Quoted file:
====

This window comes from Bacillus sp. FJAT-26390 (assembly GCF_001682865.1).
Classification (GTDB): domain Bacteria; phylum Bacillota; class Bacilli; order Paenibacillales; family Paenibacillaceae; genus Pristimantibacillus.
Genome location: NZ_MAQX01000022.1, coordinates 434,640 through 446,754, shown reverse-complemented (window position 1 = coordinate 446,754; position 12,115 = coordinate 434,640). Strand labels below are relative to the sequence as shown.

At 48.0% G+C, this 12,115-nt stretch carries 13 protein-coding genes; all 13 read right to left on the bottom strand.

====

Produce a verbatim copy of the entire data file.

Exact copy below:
This window comes from Bacillus sp. FJAT-26390 (assembly GCF_001682865.1).
Classification (GTDB): domain Bacteria; phylum Bacillota; class Bacilli; order Paenibacillales; family Paenibacillaceae; genus Pristimantibacillus.
Genome location: NZ_MAQX01000022.1, coordinates 434,640 through 446,754, shown reverse-complemented (window position 1 = coordinate 446,754; position 12,115 = coordinate 434,640). Strand labels below are relative to the sequence as shown.

At 48.0% G+C, this 12,115-nt stretch carries 13 protein-coding genes; all 13 read right to left on the bottom strand.